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dc.contributor.authorPyette, Emma
dc.contributor.authorHolmlund, Brooklyn
dc.date.accessioned2020-06-21T18:20:34Z
dc.date.available2020-06-21T18:20:34Z
dc.date.issued2020-04-24
dc.identifier.urihttps://scholars.carroll.edu/handle/20.500.12647/10274
dc.descriptionPresentation is audio-onlyen_US
dc.description.abstractAdolescent suicide, the act or an instance of taking one’s own life voluntarily and intentionally, is a worldwide problem. “Close to 800,000 people die due to suicide every year, which is one person every 40 seconds,” (WHO). In adolescents, suicide is the second leading cause of death globally. These statistics are important to nurses in particular so they are able to know the early warning signs and risks behaviors that adolescents are engaged in, who may have suicidal ideations. Being able to catch these signs, a nurse would be able to get help for the adolescent and prevent the suicide from happening. A large risk factor for suicide is the location of where a person lives, particularly if it is a rural or urbanized area. The U.S. Census Bureau defines an urbanized area to be one that consists of 50,000 or more people; urban clusters have at least 2,500 but less than 50,000 people; any communities with a lesser population are considered to rural populations. The purpose of this evidence-based practice brief is to describe the relationship between the population size of where a person lives, and the number of completed adolescent suicides.en_US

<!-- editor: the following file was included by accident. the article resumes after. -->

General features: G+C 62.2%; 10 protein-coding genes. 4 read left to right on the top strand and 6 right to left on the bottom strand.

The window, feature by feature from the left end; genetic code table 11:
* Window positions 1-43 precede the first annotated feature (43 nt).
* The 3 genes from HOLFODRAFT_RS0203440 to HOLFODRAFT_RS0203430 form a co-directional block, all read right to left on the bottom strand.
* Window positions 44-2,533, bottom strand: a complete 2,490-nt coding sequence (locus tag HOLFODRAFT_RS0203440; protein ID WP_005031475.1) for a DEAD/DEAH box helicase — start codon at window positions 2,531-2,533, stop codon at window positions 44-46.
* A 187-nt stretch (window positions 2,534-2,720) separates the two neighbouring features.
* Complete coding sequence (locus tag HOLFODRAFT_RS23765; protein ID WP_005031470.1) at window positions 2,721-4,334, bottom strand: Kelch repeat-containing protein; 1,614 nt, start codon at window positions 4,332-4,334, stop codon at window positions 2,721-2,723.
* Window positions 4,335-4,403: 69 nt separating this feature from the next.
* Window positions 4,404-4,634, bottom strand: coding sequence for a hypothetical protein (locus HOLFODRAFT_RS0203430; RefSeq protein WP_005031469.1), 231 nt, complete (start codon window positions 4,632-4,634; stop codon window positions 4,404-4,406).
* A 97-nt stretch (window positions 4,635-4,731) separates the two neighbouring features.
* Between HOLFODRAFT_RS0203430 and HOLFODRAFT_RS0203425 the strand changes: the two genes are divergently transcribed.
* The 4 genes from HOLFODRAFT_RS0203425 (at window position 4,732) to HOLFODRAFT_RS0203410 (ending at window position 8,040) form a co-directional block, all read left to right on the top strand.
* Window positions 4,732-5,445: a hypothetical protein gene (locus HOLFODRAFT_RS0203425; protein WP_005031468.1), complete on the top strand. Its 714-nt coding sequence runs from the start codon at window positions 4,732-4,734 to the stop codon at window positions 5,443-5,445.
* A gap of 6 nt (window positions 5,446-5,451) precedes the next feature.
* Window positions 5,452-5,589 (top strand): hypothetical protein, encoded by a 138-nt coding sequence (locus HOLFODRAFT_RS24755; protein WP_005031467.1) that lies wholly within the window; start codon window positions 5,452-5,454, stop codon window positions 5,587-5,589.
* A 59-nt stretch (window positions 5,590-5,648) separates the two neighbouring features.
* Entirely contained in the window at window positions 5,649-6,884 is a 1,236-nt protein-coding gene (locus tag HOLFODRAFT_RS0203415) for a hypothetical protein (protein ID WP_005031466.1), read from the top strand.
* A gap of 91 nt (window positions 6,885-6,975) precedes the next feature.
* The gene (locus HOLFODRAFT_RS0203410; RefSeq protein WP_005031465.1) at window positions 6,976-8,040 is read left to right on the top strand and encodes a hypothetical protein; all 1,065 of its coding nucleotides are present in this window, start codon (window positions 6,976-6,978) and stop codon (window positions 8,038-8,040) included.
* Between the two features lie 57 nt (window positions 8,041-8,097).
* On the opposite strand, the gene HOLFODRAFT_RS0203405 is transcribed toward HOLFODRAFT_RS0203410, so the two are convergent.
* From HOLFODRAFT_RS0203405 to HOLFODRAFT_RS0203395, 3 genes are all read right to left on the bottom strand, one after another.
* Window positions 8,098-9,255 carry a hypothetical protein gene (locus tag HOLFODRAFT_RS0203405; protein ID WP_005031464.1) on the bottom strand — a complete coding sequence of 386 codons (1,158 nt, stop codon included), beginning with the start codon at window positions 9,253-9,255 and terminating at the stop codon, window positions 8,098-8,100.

dc.language.isoen_USen_US
dc.subjectNursingen_US
dc.subjectEpidemiologyen_US
dc.titleRural Vs. Urban Suicide Rates Among Adolescentsen_US
dc.typePresentationen_US
carrollscholars.object.departmentNursingen_US
carrollscholars.object.majorNursingen_US


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